April 20, 2022 | Ivy Gilbert, Senior Associate at Convergent Energy + Power
Why Biodiversity Matters to Convergent
The escalating climate crisis has put increasing pressure on the clean energy transition. While we know that energy storage is the linchpin of that transition, we also know that development can impact local environments.
At Convergent Energy + Power, our commitment to biodiversity and environmental management is central to how we think about our business—and our industry. And, it is part of our larger commitment to ESG.
ESG, which stands for “Environmental,” “Social,” and “Governance,” is baked into our mission, our vision, our hiring process, our company culture, and our operations. In 2022, Convergent received a “low risk” rating and ranked among the top five lowest risk companies within Sustainalytics’ renewable production subindustry.
Read more about Convergent’s 2022 ESG Risk Rating.
There are many factors that determine a company’s risk rating within the ESG framework. In honor of Earth Day, we want to take an opportunity to share how we are approaching land use and biodiversity.
Convergent’s Vision and Commitment to Biodiversity and Environmental Management
Convergent is committed to being a responsible environmental steward, especially when it comes to land use. That is why we use the mitigation hierarchy and conservation hierarchy as guidelines for our projects to work towards a net positive impact framework. Our goal is to minimize the potential for a negative impact on critical habitats and strive to restore, and in some cases even improve the land, after a project has been decommissioned.
We are aware that our projects may have the potential to negatively impact the local environment which is why we take proactive measures during our siting and development phases of a project. Our projects aim to have a net positive impact on biodiversity through nature-based solutions, proactive risk assessments, and robust decommissioning plans that specifically address biodiversity. Convergent recognizes the importance of biodiversity across ecosystems and remains committed to promoting healthy levels of biodiversity in regions both affected and unaffected by our projects.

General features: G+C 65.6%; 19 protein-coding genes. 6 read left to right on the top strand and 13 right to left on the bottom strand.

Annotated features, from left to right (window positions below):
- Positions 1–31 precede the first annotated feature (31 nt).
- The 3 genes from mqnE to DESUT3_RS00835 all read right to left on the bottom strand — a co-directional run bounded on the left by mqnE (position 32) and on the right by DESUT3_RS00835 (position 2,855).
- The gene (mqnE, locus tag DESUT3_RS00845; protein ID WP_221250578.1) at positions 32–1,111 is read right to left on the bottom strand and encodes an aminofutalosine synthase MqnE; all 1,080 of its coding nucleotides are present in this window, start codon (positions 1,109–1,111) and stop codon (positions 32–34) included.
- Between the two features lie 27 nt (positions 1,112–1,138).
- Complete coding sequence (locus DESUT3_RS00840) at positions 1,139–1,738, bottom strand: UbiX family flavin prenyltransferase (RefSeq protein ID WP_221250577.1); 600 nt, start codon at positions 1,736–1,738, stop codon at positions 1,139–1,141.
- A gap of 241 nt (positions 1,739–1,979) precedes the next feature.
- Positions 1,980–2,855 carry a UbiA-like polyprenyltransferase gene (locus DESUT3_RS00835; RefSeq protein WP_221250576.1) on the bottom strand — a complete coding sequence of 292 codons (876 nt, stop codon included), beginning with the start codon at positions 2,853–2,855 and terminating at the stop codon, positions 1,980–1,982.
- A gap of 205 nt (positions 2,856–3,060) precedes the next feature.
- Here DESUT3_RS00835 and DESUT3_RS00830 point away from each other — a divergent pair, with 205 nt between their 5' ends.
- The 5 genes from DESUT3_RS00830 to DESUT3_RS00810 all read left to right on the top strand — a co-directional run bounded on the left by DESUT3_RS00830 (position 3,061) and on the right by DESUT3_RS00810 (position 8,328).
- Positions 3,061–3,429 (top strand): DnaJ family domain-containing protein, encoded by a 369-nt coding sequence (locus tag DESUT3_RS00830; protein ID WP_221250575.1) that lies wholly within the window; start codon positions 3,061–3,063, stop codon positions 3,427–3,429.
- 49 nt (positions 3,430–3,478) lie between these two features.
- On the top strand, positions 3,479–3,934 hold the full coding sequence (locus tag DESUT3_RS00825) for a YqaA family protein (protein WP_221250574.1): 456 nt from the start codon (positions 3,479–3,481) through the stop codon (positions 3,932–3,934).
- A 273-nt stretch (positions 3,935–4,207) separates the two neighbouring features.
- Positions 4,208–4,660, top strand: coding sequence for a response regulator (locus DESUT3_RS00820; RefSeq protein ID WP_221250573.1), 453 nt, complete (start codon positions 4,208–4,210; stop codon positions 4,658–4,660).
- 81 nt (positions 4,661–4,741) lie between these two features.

How we Approach Biodiversity and Environmental Management
Before we begin a project, Convergent evaluates each site for climate, biodiversity, and land integrity risks. We analyze the proposed site for critical habitat—areas of high biodiversity value such as wetlands, marshlands, and threatened ecosystems. We refer to maps of Critical Biodiversity Areas and work with local regulatory codes to ensure our projects will not put local ecosystems and communities at undue risk. We also ensure that our sites will not pose new threats to engendered species.
Our priority is to avoid critical habitats and we believe that some areas are too sensitive to enter. We are committed to avoiding development on World Heritage Sites and are sensitive to the land rights of Indigenous Nations. Before we begin construction, we work with the local community and provide a period for feedback and insights.
The reality is that no development is spared from negative impacts on the local environment. To minimize our impact during the development and operation of our projects, Convergent will leverage integrated nature-based solutions that both support the local economy and aim to increase biodiversity. To minimize the impact of our projects we take proactive measures. We are especially aware of how solar panels and cleared ground absorb and retain heat, increasing local temperatures through a “photovoltaic heat island” effect.